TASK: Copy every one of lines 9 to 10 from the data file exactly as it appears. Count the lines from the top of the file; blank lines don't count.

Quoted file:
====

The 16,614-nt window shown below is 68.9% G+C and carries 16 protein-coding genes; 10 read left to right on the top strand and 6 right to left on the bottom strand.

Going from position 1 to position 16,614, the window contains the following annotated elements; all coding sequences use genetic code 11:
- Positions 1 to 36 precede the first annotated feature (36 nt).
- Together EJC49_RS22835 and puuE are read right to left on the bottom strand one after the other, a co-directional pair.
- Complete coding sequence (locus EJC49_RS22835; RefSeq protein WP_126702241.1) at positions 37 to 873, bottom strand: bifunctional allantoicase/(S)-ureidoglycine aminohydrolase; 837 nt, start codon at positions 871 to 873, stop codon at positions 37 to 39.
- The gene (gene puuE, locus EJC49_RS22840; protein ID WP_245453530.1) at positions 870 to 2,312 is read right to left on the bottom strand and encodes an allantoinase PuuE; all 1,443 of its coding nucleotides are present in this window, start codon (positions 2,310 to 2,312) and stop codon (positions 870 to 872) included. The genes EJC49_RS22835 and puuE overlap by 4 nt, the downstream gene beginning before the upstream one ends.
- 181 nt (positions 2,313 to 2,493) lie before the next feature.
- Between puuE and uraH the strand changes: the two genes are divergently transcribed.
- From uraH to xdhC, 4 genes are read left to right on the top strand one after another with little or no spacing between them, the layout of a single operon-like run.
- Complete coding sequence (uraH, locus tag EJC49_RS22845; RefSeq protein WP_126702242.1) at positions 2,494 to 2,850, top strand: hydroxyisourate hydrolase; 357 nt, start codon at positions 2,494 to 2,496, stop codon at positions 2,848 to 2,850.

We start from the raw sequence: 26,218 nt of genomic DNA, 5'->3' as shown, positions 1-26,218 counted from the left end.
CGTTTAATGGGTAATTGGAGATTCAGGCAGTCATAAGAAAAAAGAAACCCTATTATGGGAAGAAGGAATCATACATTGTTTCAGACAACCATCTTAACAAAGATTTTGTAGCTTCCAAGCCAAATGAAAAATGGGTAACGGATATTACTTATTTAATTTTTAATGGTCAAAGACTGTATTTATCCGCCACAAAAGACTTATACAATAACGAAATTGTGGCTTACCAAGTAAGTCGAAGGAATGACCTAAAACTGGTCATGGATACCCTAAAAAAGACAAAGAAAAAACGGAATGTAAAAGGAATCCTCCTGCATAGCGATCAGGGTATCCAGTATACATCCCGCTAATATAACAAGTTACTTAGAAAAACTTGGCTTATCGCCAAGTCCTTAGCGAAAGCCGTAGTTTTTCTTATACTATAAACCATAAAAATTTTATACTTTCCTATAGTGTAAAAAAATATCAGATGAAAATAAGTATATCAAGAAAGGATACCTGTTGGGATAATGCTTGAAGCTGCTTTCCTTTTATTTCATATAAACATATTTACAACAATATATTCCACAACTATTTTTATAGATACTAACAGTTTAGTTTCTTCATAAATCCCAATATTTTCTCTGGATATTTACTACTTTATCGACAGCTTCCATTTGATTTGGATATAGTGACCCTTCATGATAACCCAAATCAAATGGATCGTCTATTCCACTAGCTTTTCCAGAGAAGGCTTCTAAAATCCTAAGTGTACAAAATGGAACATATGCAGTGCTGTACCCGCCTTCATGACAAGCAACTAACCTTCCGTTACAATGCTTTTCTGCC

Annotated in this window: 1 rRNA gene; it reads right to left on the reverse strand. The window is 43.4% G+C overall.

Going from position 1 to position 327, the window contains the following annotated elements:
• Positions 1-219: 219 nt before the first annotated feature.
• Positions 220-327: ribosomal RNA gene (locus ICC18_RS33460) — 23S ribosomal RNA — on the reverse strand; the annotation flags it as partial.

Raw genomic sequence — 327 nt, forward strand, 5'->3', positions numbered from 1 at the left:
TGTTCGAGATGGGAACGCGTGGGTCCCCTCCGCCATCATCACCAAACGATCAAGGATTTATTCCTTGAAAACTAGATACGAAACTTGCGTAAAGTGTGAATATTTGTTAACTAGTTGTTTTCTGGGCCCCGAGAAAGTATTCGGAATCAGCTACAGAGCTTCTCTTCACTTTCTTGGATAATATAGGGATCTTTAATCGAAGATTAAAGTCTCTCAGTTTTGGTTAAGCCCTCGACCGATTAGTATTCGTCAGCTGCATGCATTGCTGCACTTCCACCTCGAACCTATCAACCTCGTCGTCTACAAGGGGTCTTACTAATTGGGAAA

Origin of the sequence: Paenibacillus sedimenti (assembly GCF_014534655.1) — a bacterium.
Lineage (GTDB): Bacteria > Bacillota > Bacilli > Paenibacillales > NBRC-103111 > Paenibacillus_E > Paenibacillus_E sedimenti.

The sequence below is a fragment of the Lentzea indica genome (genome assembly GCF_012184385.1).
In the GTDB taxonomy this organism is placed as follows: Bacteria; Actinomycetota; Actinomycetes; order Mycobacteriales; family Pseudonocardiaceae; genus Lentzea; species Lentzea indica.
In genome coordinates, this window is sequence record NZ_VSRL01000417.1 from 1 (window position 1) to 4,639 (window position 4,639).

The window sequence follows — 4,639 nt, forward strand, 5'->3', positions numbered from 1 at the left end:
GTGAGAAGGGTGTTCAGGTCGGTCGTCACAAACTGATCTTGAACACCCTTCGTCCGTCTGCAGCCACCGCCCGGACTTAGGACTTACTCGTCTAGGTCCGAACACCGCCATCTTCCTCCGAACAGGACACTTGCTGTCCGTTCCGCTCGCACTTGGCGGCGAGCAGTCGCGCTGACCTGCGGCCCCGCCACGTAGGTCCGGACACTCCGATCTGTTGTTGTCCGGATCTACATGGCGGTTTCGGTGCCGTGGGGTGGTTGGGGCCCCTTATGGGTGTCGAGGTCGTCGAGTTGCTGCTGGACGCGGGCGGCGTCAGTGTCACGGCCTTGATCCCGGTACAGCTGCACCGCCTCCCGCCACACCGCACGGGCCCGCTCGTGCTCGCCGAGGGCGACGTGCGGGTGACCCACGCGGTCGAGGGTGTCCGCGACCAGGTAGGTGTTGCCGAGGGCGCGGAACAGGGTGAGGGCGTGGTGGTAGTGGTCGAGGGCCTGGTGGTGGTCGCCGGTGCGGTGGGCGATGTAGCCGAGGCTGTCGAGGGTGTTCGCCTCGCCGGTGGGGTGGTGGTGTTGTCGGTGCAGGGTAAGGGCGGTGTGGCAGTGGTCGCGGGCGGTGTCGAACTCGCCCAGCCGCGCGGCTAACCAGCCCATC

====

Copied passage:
- From uraH to xdhC, 4 genes are read left to right on the top strand one after another with little or no spacing between them, the layout of a single operon-like run.
- Complete coding sequence (uraH, locus tag EJC49_RS22845; RefSeq protein WP_126702242.1) at positions 2,494 to 2,850, top strand: hydroxyisourate hydrolase; 357 nt, start codon at positions 2,494 to 2,496, stop codon at positions 2,848 to 2,850.